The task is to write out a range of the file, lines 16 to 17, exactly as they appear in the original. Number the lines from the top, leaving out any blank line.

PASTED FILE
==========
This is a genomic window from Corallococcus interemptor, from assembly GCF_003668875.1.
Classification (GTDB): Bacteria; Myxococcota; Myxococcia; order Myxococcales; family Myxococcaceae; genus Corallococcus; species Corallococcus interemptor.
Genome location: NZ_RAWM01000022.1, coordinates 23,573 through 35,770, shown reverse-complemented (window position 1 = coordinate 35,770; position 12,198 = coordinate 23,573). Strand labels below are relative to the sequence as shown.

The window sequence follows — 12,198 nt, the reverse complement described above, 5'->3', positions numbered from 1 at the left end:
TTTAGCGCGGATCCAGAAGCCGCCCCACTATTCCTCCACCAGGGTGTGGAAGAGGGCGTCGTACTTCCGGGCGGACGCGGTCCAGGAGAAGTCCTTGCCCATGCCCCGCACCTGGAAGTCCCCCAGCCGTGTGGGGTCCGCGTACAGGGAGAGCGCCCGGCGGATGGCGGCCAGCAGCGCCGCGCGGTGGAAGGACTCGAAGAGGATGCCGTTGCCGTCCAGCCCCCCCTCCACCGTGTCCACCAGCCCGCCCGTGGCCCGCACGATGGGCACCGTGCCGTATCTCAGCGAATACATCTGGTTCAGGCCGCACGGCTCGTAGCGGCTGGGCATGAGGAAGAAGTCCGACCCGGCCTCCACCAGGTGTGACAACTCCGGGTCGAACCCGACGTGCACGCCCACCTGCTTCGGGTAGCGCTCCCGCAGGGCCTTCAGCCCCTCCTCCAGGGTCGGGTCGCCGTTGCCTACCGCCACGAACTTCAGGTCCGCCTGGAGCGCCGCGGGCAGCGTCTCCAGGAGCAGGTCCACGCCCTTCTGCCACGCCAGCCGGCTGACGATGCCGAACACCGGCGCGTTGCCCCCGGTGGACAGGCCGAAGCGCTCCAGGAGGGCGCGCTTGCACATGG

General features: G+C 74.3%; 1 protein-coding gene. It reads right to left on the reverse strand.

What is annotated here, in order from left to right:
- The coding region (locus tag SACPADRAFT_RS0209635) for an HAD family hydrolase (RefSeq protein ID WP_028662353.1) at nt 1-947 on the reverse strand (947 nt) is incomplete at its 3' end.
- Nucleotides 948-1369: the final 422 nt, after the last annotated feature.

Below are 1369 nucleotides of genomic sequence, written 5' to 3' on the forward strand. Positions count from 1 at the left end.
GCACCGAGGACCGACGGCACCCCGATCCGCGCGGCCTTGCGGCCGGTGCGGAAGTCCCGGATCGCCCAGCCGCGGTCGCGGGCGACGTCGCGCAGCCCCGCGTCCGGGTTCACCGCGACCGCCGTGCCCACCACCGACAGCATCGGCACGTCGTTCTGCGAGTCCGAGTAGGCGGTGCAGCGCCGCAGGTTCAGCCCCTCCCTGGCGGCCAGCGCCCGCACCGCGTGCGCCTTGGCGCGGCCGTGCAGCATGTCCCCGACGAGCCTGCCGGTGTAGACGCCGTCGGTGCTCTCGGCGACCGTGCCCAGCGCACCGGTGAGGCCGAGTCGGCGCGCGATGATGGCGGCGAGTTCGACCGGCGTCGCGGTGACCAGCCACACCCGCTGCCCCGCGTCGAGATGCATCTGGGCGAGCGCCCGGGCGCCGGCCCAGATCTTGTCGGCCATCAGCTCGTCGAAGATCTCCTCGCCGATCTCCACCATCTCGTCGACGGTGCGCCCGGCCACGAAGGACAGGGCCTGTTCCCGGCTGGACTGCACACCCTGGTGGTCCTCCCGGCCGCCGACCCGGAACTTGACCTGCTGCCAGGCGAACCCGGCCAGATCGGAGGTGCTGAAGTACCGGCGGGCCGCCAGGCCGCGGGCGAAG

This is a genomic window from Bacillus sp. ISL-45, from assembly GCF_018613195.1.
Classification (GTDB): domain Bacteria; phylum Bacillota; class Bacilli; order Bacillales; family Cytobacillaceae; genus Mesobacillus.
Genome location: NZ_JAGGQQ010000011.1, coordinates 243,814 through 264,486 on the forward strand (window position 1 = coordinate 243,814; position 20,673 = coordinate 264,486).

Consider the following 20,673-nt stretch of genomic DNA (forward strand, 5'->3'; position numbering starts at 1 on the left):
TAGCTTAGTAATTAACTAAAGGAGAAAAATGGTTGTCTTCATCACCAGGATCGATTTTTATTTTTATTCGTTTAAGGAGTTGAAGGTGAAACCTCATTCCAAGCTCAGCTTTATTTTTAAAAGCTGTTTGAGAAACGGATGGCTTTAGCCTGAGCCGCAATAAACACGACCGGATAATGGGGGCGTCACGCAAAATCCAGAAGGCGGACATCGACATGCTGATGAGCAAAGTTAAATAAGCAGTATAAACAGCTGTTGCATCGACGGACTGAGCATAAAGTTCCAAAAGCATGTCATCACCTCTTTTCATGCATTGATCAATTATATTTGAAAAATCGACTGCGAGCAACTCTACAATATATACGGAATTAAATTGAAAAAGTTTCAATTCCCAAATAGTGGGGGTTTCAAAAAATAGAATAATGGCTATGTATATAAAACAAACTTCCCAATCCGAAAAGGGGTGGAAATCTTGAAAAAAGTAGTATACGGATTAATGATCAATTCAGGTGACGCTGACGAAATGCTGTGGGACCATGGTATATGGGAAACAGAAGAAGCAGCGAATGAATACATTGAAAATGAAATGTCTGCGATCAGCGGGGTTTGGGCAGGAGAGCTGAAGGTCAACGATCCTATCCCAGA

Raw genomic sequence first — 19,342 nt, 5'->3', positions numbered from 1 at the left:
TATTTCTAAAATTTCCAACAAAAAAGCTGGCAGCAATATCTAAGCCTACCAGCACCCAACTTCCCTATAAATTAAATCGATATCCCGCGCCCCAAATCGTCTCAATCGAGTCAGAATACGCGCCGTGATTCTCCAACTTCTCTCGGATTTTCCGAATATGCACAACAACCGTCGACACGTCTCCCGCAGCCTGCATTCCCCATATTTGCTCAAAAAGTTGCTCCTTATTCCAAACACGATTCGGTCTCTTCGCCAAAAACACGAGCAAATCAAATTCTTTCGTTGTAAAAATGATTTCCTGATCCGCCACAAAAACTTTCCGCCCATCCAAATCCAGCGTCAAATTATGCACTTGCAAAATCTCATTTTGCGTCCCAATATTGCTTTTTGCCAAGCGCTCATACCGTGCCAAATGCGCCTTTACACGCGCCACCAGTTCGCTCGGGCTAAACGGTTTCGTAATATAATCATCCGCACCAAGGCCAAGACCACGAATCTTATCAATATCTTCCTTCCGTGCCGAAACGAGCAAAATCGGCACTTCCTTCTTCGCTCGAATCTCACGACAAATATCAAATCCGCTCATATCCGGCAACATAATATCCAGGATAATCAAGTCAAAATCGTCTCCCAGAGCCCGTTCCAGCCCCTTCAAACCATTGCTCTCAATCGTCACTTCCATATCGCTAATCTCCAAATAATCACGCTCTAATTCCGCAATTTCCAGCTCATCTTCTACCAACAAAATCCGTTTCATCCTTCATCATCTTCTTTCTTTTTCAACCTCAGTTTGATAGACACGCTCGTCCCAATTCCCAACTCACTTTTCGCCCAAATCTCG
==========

TAGCTTAGTAATTAACTAAAGGAGAAAAATGGTTGTCTTCATCACCAGGATCGATTTTTATTTTTATTCGTTTAAGGAGTTGAAGGTGAAACCTCATTCCAAGCTCAGCTTTATTTTTAAAAGCTGTTTGAGAAACGGATGGCTTTAGCCTGAGCCGCAATAAACACGACCGGATAATGGGGGCGTCACGCAAAATCCAGAAGGCGGACATCGACATGCTGATGAGCAAAGTTAAATAAGCAGTATAAACAGCTGTTGCATCGACGGACTGAGCATAAAGTTCCAAAAGCATGTCATCACCTCTTTTCATGCATTGATCAATTATATTTGAAAAATCGACTGCGAGCAACTCTACAATATATACGGAATTAAATTGAAAAAGTTTCAATTCCCAAATAGTGGGGGTTTCAAAAAATAGAATAATGGCTATGTATATAAAACAAACTTCCCAATCCGAAAAGGGGTGGAAATCTTGAAAAAAGTAGTATACGGATTAATGATCAATTCAGGTGACGCTGACGAAATGCTGTGGGACCATGGTATATGGGAAACAGAAGAAGCAGCGAATGAATACATTGAAAATGAAATGTCTGCGATCAGCGGGGTTTGGGCAGGAGAGCTGAAGGTCAACGATCCTATCCCAGA

Raw genomic sequence first — 19,342 nt, 5'->3', positions numbered from 1 at the left: